SARS Commissioner Edward Kieswetter. Picture: FREDDY MAVUNDA
SARS Commissioner Edward Kieswetter. Picture: FREDDY MAVUNDA

The clean-up of the SA Revenue Service (Sars) by the tax agency’s commissioner, Edward Kieswetter, has gathered pace with the suspension of IT executive Mmamathe Makhekhe-Mokhuane over allegations of serious misconduct.

Sars did not disclose the misconduct.

Makhekhe-Mokhuane’s suspension on Wednesday is the fifth of its kind as efforts to improve governance and efficiencies at the agency continue.

Governance failures at Sars during former commissioner Tom Moyane’s reign were partly credited for the revenue shortfalls that saw a VAT increase in 2018 for the first time in more than two decades, hurting the country’s poor.

Moyane was fired after recommendations by a commission of inquiry into tax administration and governance at Sars headed by retired judge Robert Nugent. The inquiry found Moyane was not fit to hold office and was largely responsible for the mess the tax agency found itself in.

The other suspended senior executives are Luther Lebelo, group executive of employee relations; Hlengani Mathebula, chief officer of governance, international relations, strategy and communication; and Teboho Mokoena chief officer for human capital and development.

All the executives were close allies of Moyane, and Lebelo was singled out as his “hitman” by witnesses at the commission of inquiry.

Mmamathe Makhekhe-Mokhuane, the SA Revenue Service's chief of digital and IT. Picture: ITWEB BRAINSTORM
Mmamathe Makhekhe-Mokhuane, the SA Revenue Service's chief of digital and IT. Picture: ITWEB BRAINSTORM

In October, under the leadership of acting commissioner Mark Kingon, the tax agency’s legal services head Refiloe Mokoena, who was allegedly at the centre of granting the controversial Gupta family a R420m VAT refund, was suspended. All five were suspended pending the outcome of a disciplinary hearing.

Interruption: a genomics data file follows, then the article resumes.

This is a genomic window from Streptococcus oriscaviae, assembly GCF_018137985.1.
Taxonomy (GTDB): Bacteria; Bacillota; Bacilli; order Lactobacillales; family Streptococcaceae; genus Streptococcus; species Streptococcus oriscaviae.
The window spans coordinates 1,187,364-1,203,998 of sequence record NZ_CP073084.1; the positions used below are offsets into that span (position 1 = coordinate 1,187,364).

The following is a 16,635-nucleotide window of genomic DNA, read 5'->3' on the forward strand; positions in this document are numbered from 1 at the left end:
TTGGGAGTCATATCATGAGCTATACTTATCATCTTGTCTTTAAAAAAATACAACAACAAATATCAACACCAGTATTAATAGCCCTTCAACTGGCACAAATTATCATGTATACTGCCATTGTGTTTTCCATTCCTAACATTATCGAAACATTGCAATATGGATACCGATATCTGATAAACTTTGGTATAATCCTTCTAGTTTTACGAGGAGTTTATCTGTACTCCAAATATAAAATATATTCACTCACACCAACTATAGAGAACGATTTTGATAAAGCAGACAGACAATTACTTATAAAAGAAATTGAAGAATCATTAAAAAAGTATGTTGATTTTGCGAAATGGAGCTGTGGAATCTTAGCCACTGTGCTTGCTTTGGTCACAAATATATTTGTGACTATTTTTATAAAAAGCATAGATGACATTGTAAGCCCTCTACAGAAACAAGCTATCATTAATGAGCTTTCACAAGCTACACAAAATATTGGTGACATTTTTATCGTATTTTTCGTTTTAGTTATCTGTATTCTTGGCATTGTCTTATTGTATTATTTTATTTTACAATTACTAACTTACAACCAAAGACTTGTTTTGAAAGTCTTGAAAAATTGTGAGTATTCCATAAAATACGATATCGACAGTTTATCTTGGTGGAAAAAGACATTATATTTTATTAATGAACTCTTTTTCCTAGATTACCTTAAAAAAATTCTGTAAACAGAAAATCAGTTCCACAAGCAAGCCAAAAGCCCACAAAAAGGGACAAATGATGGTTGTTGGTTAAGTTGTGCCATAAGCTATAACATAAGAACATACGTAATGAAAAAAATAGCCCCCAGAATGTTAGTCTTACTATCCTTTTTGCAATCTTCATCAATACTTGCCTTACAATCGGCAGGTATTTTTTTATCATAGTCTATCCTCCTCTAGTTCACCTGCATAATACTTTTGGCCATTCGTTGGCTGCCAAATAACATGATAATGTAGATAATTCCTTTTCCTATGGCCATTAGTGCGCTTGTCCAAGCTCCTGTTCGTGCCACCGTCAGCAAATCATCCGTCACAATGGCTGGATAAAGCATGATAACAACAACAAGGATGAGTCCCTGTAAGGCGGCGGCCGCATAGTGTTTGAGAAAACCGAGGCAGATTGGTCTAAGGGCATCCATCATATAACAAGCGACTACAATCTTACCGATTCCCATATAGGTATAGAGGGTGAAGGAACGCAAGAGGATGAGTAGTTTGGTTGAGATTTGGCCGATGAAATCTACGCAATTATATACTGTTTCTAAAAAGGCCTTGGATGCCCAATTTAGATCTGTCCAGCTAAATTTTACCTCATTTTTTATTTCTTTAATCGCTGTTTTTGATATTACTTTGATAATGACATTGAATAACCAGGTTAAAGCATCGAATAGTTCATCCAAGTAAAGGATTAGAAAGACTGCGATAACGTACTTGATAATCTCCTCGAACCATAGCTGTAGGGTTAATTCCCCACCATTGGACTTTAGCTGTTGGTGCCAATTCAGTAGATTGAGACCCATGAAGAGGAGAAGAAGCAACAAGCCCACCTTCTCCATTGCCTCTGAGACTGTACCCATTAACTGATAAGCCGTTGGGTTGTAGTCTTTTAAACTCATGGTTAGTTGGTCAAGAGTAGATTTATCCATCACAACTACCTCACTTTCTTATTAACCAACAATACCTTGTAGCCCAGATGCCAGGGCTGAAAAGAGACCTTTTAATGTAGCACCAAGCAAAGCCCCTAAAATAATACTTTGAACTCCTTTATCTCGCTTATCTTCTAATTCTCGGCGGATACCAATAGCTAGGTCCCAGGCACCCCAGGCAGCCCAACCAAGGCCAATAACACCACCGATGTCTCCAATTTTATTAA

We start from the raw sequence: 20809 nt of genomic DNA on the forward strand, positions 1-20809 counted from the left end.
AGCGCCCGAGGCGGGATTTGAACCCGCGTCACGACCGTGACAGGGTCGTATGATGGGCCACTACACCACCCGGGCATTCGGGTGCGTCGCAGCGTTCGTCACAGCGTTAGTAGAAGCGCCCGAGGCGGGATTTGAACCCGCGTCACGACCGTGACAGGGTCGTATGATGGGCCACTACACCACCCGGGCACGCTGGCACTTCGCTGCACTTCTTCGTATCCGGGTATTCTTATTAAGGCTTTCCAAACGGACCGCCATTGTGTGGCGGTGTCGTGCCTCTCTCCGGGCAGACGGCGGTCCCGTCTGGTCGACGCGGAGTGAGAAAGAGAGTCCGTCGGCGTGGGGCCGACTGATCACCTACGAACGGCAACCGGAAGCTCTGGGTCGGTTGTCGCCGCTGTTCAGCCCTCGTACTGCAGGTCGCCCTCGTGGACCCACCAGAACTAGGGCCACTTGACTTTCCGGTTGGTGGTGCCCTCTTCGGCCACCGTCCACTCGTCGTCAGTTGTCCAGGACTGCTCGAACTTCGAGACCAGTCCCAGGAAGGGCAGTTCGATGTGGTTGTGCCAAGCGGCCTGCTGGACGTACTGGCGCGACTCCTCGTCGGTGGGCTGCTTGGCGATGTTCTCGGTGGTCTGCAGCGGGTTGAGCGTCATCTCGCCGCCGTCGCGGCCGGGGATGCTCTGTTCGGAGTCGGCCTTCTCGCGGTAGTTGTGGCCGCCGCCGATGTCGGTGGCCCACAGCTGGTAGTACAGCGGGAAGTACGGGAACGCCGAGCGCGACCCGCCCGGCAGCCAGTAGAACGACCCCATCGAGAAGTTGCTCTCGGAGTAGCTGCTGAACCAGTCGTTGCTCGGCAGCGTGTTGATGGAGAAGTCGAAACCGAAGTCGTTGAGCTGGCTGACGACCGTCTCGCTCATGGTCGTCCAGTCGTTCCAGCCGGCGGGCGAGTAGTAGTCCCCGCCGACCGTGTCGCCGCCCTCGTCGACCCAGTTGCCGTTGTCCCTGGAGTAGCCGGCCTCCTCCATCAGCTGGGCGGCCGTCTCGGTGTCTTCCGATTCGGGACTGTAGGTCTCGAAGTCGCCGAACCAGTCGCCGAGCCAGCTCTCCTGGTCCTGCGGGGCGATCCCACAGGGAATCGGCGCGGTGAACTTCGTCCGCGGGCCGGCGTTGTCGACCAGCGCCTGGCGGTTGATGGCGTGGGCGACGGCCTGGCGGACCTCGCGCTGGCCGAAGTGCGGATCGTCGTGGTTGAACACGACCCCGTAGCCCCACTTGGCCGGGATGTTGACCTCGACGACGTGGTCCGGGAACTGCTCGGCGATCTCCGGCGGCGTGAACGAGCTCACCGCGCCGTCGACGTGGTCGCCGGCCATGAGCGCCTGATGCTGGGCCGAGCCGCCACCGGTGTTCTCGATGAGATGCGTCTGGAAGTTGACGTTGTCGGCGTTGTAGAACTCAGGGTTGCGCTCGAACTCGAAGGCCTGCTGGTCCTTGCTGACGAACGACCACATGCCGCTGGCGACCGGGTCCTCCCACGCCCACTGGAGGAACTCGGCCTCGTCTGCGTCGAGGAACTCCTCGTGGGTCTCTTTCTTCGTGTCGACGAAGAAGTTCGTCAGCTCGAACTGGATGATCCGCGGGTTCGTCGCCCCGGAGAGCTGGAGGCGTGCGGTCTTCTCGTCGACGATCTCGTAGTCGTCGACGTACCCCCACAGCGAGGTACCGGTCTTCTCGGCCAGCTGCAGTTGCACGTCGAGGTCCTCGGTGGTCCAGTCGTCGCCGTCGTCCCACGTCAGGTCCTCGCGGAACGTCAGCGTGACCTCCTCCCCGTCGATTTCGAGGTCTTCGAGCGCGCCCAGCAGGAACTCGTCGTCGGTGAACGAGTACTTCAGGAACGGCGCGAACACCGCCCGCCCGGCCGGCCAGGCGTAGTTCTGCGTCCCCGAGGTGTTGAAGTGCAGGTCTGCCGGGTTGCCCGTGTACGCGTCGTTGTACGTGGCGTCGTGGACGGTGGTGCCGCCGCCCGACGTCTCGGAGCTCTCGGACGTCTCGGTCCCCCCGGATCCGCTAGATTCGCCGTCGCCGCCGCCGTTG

The move to suspend the five was part of a review of the entire leadership by Kieswetter and was in line with the report and recommendations made by Nugent.

Makhekhe-Mokhuane, who was appointed by Moyane, appeared before the Nugent inquiry. She was forced to apologise for her testimony after she could not answer basic questions. 

Nugent recommended in his final report that the new commissioner hire a more suitably qualified person to replace Makhekhe-Mokhuane and take control of the revenue service’s information technology. He also recommended the new commissioner develop and implement a strategy to renew development of the technology.

He said there had been no meaningful policy, programme or strategy for the role of technology at Sars and that Makhekhe-Mokhuane, when she was appointed in 2017, was “seemingly unable to provide direction”.

Nugent said that according to Makhekhe-Mokhuane’s own evidence digital information services and technology (Dist) at the time operated only to “keep the lights on” and without any new or focused innovation. 

“While she spoke in her evidence of many matters that needed ‘talking about’, we were not able to discern any strategy, or any real prospect that Dist will come to terms with, and reverse, the heritage of four years of neglect, within the foreseeable future, while information technology remains under her management,” he said. 

Kieswetter was appointed Sars commissioner in May and inherited his predecessor Moyane’s executive committee. 

When he first arrived at the tax authority he said he would first reflect on what type of senior leadership team he wanted and what skills were needed before making any decision about his executive. 

Nugent found that Moyane lacked integrity and had colluded with consultant firm Bain to implement a restructuring that severely weakened the tax agency.

Moyane was fired in November 2018 in line with recommendations of the inquiry.